41. In so far as the six individual applicants may be understood to be claiming that as believers they felt unable to continue to perform their functions, and thus lost income, as a result of the fact that the State forcibly imposed on them religious leaders whom they did not accept as legitimate, the Court considers that the causal link between the violation of Article 9 found in this case and the loss of income claimed is merely indirect. The violation found concerned the applicants’ freedom of religion and their right to a religious life free from unjustified State interference. It did not concern their professional activities as employees of the Bulgarian Orthodox Church.
42. The claims of the individual applicants for pecuniary damage must therefore be dismissed (see, for a similar approach, Miro?ubovs and Others v. Latvia, no. 798/05, § 118, 15 September 2009).
(ii) Non-pecuniary damage
43. The Court observes that in previous cases concerning forced change of leadership of a religious community it has awarded sums in respect of non-pecuniary damage only to the ousted leaders or members of governing bodies (see Miro?ubovs and Others v. Latvia, cited above, §§ 7 and 123; Hasan and Chaush v. Bulgaria [GC], no. 30985/96, §§ 9 and 121, ECHR 2000-XI; and, mutatis mutandis, Serif v. Greece, no. 38178/97, §§ 11 and 61, ECHR 1999-IX).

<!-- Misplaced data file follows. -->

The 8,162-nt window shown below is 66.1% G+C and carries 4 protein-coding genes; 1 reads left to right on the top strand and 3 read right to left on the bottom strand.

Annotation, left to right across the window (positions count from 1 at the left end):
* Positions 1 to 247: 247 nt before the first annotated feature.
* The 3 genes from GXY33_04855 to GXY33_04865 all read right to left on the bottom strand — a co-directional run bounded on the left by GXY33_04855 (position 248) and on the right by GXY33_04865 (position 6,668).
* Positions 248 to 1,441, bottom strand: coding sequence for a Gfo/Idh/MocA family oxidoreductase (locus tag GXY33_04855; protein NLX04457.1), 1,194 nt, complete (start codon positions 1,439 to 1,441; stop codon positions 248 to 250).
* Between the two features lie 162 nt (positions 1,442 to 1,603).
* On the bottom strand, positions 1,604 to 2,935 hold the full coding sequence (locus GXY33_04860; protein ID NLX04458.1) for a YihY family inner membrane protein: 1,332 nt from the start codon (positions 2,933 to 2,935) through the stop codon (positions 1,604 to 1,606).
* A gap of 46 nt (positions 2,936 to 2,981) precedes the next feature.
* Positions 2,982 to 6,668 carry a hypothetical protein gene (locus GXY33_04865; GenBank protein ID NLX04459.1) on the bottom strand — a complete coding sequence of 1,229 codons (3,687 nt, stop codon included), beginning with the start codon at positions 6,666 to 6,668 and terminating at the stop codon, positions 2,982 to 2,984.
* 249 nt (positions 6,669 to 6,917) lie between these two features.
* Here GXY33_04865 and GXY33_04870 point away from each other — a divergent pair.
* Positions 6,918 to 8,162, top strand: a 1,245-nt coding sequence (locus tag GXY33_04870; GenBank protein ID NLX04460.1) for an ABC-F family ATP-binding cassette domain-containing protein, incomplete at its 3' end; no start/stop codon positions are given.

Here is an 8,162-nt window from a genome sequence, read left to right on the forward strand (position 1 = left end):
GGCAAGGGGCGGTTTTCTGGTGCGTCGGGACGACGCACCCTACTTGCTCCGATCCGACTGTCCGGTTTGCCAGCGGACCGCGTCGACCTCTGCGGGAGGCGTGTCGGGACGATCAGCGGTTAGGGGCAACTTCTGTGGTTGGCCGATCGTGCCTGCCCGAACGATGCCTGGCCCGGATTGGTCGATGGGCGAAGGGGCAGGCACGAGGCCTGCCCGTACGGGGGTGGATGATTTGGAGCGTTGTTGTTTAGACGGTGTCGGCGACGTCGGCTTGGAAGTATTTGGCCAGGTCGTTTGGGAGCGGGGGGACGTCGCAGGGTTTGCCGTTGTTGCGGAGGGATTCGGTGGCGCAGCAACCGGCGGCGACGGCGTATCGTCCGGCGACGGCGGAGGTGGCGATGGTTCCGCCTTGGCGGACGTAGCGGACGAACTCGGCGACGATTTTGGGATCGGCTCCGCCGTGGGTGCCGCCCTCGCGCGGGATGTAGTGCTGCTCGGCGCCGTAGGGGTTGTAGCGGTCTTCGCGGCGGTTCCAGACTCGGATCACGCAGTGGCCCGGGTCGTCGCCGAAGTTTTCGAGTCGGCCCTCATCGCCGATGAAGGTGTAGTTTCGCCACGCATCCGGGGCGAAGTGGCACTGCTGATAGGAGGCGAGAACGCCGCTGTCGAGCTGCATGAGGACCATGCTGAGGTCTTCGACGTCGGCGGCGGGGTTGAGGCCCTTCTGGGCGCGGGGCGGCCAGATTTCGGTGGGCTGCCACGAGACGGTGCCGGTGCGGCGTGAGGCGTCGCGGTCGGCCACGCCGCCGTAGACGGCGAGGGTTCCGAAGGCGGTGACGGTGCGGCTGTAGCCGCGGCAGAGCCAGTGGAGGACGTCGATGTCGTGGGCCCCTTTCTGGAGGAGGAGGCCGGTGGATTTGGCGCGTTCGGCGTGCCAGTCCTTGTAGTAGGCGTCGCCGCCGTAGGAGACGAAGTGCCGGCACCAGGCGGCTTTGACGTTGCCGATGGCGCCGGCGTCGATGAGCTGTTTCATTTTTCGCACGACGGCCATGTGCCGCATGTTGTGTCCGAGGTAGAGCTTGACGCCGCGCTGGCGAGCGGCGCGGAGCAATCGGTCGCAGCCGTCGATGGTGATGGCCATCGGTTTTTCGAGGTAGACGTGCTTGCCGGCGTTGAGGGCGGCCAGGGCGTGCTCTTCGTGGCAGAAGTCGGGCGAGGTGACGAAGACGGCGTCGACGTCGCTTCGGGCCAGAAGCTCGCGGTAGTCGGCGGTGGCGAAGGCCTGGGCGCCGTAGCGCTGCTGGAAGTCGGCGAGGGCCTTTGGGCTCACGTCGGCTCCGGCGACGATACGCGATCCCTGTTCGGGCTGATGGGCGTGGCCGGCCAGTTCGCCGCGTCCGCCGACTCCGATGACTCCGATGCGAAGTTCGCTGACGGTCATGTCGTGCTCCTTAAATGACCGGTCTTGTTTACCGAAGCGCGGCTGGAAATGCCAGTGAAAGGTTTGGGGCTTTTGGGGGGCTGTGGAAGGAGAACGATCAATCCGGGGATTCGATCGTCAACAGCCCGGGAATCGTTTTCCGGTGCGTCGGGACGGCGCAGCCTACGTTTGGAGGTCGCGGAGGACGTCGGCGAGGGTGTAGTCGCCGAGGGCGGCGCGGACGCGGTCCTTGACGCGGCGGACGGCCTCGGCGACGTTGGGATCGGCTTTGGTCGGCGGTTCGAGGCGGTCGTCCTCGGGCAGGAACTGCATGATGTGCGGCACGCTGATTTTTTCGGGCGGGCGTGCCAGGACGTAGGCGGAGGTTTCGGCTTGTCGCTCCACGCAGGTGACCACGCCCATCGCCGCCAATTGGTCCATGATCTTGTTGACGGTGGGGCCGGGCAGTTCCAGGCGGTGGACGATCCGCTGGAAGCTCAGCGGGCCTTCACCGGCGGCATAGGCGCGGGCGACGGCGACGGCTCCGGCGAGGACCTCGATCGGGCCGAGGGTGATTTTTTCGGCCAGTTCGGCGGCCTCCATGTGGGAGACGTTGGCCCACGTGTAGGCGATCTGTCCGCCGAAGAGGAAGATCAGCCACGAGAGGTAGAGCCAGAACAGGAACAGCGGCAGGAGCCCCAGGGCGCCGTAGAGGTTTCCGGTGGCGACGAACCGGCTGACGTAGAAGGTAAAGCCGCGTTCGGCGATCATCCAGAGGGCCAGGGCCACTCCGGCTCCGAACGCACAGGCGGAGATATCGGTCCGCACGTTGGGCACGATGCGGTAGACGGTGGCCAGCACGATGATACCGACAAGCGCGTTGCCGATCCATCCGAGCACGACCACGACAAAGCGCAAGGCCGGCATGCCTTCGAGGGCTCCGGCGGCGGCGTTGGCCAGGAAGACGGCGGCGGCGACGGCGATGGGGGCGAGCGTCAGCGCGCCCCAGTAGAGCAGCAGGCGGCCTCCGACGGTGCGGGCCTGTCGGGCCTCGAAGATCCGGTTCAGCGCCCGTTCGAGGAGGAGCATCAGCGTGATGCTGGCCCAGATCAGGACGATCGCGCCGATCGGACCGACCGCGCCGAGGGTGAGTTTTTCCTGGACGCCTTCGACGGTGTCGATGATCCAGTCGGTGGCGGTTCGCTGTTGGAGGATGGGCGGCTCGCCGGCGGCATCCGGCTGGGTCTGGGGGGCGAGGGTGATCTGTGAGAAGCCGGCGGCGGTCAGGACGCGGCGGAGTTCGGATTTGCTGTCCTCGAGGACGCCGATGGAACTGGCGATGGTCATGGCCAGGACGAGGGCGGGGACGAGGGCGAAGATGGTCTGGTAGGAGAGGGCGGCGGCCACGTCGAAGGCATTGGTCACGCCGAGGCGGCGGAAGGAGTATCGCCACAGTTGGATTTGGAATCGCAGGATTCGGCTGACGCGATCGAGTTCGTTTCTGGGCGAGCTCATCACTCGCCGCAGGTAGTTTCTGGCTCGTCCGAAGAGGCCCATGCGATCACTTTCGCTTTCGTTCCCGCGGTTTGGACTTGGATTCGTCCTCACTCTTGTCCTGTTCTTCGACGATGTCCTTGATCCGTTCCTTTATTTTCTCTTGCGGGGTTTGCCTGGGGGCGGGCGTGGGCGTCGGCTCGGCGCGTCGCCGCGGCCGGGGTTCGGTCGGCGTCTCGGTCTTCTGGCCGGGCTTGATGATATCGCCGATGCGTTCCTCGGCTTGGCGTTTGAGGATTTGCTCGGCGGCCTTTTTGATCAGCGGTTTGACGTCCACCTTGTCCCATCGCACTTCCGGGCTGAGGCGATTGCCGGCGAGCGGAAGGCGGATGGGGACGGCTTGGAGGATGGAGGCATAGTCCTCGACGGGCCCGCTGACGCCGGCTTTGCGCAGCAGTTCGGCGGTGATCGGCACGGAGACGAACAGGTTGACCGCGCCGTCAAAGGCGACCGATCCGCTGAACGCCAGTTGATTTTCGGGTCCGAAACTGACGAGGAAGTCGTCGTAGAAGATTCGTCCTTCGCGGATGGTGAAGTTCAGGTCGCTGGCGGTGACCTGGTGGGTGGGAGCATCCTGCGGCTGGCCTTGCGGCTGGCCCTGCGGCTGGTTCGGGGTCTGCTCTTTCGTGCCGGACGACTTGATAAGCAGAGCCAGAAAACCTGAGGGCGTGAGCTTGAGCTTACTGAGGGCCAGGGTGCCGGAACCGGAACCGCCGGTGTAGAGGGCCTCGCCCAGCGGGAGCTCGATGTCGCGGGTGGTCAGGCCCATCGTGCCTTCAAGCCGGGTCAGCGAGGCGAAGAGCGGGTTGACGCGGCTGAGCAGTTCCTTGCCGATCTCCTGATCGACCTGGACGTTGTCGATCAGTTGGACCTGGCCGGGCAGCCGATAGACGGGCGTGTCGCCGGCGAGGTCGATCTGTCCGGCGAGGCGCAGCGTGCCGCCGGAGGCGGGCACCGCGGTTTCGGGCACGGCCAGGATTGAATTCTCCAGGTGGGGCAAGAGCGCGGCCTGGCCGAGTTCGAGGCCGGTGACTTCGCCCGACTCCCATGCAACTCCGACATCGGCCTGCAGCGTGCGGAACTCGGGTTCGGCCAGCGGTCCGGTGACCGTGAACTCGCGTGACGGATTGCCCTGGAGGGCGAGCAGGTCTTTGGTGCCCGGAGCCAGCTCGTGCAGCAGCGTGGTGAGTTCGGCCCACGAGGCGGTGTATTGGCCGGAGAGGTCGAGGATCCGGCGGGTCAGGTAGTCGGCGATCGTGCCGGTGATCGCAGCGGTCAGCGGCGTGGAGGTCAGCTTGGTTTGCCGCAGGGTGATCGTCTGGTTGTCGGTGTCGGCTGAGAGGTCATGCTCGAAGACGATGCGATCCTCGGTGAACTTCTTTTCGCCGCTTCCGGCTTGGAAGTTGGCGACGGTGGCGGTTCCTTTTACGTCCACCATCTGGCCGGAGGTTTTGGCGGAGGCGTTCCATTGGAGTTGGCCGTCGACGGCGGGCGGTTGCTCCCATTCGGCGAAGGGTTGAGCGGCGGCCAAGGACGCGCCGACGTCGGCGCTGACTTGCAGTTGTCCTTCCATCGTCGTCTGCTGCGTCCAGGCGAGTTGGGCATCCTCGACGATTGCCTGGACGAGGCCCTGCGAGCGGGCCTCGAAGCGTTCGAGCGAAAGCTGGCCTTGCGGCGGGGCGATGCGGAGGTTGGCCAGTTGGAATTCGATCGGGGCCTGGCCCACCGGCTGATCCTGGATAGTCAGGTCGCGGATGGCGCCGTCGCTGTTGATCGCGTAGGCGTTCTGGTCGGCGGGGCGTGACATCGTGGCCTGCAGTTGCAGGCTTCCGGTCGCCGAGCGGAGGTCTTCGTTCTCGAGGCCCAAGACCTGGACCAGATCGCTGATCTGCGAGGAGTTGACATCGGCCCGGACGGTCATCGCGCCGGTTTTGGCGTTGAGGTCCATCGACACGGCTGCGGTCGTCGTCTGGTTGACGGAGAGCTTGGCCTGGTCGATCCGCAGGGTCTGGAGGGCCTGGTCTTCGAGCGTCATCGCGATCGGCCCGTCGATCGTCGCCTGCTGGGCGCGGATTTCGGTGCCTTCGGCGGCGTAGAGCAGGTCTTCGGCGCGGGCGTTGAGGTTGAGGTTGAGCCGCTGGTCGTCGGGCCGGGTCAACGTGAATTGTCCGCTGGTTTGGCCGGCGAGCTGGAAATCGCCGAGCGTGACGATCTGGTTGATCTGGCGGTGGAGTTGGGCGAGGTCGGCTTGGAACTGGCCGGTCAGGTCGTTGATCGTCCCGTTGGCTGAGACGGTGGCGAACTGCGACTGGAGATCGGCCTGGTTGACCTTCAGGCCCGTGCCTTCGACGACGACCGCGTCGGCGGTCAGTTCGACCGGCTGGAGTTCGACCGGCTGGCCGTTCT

44. Moreover, in the case of Hasan and Chaush, cited above, the Court rejected the claim for non-pecuniary damage submitted by the second applicant, a believer and employee of the religious organisation who was not a religious leader, taking the view that the finding of a violation of the Convention constituted sufficient just satisfaction for him (ibid., § 121).
45. The same conclusion is valid in respect of the six individual applicants. As the Court has previously stated in the context of Article 13, individual believers’ interests in respect of claims concerning State interference with the organisation of a religious community can be safeguarded by their turning to their leaders and supporting any legal action which the latter may initiate (see Hasan and Chaush, cited above, § 98). Similarly, in the Court’s view, since the leadership directly affected by the violation of Article 9 in the present case claimed compensation for the non-pecuniary damage suffered by the religious community it leads, there is no room for separate awards to the six individual applicants.